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An unprecedented amount of money and attention is pouring into Georgia ahead of the twin runoff elections for the seats now held by Sen. Kelly Loeffler and Sen. David Perdue, both Republicans, on Jan. 5. Yet amid the coming flood of campaign ads and carefully crafted messages, only one party is truly communicating the stakes of the election.

It’s the Republicans.

Now don’t get me wrong—I’m not saying that what Republicans are saying is honest or even ethical. They’re telling the same lie they did around the country this year: that the Democrats are radical socialists who want to defund the police.

But Loeffler’s central argument isn’t just that Democrats are bad people. It’s that Georgians have to vote against them specifically so that Democrats don’t take control of the Senate. The slogan that begins Loeffler’s attack ads against the Rev. Raphael Warnock is “Save the Senate. Save America.” As one particularly vivid ad says, “Raphael Warnock will give the radicals total control. Saving the Senate is about saving America . . . (foreboding pause) . . . from that.”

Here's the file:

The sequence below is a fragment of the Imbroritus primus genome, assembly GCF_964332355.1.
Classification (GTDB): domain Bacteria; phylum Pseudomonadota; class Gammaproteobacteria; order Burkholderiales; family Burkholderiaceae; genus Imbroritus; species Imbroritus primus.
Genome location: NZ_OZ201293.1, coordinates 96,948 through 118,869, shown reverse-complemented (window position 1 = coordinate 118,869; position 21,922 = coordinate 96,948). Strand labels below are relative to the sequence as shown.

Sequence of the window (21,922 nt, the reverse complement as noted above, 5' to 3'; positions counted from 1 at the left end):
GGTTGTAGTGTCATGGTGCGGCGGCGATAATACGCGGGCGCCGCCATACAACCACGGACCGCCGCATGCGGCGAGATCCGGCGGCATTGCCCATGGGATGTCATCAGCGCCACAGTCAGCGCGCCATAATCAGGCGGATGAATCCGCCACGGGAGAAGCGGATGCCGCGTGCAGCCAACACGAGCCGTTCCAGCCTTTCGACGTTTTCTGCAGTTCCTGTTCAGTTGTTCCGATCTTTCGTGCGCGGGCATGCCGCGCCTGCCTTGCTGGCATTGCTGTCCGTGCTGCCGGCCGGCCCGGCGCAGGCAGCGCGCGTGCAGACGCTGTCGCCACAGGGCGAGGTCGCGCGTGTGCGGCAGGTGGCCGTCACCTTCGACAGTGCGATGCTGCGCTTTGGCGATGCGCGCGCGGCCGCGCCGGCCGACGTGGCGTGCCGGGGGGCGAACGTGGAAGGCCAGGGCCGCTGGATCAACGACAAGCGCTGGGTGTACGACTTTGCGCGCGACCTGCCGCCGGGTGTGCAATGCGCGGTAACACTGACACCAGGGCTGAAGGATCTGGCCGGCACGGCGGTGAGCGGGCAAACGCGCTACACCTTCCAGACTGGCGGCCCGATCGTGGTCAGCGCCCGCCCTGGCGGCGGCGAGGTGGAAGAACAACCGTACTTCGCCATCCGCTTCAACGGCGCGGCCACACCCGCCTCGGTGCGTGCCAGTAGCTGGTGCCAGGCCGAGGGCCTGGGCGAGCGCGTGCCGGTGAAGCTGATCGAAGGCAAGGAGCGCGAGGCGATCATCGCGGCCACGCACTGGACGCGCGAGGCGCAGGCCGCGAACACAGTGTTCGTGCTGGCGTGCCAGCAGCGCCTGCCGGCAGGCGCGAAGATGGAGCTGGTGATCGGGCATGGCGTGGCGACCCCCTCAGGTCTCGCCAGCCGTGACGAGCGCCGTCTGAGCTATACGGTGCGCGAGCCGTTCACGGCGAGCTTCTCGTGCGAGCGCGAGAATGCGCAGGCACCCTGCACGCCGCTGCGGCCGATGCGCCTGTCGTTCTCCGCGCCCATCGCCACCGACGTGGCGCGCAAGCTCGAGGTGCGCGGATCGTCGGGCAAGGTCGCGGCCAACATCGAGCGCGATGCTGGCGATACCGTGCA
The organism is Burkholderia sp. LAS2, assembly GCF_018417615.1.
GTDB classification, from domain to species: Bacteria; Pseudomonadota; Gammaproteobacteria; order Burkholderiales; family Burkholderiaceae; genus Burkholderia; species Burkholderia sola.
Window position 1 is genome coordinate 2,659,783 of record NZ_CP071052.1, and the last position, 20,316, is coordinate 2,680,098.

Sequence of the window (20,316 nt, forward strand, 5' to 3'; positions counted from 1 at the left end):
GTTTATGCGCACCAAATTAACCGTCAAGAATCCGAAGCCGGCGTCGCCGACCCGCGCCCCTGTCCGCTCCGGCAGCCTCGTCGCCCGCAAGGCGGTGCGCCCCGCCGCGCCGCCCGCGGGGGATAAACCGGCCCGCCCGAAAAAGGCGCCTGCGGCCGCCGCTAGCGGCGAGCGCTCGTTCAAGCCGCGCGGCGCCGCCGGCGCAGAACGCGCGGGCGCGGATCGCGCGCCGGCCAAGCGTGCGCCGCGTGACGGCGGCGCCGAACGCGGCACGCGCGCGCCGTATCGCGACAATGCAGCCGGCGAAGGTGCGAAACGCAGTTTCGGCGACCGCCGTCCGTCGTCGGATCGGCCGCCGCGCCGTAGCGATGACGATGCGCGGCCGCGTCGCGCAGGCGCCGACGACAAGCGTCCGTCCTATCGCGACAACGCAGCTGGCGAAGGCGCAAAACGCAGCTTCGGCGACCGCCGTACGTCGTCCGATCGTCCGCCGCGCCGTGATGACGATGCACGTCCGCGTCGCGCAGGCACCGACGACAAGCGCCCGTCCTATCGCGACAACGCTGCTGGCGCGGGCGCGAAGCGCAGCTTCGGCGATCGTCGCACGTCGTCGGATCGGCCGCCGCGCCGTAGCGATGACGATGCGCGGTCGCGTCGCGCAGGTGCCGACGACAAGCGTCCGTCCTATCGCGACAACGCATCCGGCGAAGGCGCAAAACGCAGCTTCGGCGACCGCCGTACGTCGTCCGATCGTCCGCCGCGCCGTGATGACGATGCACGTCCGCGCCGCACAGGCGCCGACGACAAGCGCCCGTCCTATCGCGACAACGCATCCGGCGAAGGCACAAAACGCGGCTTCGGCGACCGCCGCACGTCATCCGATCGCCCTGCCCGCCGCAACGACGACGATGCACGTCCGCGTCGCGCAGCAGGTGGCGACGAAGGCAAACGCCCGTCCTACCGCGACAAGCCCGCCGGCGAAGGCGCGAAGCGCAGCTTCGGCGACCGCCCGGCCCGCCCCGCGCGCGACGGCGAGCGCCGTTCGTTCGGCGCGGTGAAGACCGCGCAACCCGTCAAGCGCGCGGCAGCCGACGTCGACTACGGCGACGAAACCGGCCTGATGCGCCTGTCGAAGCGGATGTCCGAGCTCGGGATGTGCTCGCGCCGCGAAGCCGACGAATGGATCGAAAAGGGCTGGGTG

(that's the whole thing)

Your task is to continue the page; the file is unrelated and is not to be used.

Perdue has been sending the same message. “If we win Georgia, we save America,” he told Sean Hannity on Fox News this week. Why, it’s almost as if the message was poll-tested to see what would motivate conservative white Georgians to feel the urgency of voting in the runoff, and coordinated by the two campaigns!

But the Democrats don’t bring the question of Democratic control of the Senate to the front of their messaging.

Meanwhile, Republicans everywhere want to nationalize these races, which is why many of those who will be running for president in 2024 are heading to the state to campaign for Perdue and Loeffler. But Democrats seem spooked by the idea of making this about more than Georgia.

This is, without doubt, a conscious strategy on the part of the Warnock and Ossoff campaigns, and I’m sure they have their reasons. Perhaps they feel that the support Joe Biden got from the suburbs around Atlanta, which helped him win the state, can only be duplicated if it doesn’t seem like too much depends on the outcome—even though that strategy worked in the presidential race, the most consequential contest of any on November’s ballot.

But this is the rare case in which a couple of Senate races really will determine the fate of the country. It’s too bad only one side sees it in their interests to remind voters of how important it is.


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